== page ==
We’ve got a pair of reviews this time around, two books about living and working on the Moon.
“Home on the Moon” by Marianne Dyson was published in 2003 by National Geographic and weighs in at 64 pages including the index. No errors noted.
[Full Disclosure: Ms. Dyson is a member of NSS, and we worked together on the Author’s Area for the 2007 ISDC. (sort of – I got the ball rolling on the idea of having conference participants and others autograph their space books for the public and did some basic groundwork locally, and then she picked up the ball and ran with it for a touchdown – we didn’t lose money on the idea, it actually contributed a small amount to the overall conference, and there were lots of happy people on both sides of the signing table, the real measure of success) She is also one of the managers of the NSS Reading Space website, to which I’ve given permission to source reviews from Out of the Cradle]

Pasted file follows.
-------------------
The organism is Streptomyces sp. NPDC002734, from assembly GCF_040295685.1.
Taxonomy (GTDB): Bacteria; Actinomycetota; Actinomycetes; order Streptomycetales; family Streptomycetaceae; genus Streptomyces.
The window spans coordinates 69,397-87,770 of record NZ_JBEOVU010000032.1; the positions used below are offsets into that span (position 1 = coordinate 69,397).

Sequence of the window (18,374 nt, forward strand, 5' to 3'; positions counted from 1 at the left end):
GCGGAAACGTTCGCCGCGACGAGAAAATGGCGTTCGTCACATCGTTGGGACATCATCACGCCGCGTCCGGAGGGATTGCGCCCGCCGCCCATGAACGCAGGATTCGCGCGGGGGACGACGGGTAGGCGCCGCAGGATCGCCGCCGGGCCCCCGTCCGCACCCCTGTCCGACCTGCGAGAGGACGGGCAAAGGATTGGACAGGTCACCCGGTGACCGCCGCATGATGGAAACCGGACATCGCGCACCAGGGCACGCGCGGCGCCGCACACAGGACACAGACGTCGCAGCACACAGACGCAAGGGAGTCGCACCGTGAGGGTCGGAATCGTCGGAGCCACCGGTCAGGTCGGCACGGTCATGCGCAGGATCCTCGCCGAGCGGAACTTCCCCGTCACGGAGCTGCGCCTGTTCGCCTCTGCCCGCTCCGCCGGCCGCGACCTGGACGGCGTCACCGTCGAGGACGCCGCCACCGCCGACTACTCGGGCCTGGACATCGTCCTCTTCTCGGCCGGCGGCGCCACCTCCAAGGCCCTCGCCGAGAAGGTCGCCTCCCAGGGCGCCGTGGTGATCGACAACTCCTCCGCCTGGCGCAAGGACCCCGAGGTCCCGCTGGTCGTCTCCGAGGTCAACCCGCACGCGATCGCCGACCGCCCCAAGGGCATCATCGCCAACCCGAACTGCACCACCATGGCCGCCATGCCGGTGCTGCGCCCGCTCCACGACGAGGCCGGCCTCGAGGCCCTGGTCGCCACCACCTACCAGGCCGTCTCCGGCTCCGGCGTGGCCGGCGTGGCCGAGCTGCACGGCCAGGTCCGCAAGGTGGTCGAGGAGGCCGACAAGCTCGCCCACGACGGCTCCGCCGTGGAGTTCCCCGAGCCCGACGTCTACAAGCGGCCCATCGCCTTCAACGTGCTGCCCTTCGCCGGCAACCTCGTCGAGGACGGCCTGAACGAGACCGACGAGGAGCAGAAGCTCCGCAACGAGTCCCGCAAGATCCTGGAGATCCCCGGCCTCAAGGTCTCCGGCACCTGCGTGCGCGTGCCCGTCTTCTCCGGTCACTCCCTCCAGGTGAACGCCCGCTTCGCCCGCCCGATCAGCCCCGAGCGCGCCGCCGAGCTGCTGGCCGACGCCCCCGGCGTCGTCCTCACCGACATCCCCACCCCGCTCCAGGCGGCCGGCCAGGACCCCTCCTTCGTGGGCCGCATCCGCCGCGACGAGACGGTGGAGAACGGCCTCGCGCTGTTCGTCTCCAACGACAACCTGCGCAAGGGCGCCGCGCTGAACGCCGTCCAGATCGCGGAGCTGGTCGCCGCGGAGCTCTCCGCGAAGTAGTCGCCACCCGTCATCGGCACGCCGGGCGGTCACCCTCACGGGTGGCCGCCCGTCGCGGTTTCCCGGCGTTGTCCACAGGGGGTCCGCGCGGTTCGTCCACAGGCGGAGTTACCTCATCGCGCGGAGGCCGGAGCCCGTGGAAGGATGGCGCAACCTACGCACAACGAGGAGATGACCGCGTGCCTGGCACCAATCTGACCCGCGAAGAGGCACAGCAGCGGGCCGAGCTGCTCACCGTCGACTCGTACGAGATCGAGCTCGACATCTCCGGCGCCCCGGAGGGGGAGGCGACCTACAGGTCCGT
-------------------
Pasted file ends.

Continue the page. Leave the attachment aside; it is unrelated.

Ms. Dyson opens her book with a description of the event long ago that got her started in the space field – the launch of Apollo 8 and its magnificent contribution to human society. She then goes on to touch on the many things we’ve learned about how to go back to the Moon to stay, and issues a challenge:
“The [L]unar frontier calls to a new generation of explorers. Maybe you will be one of them.”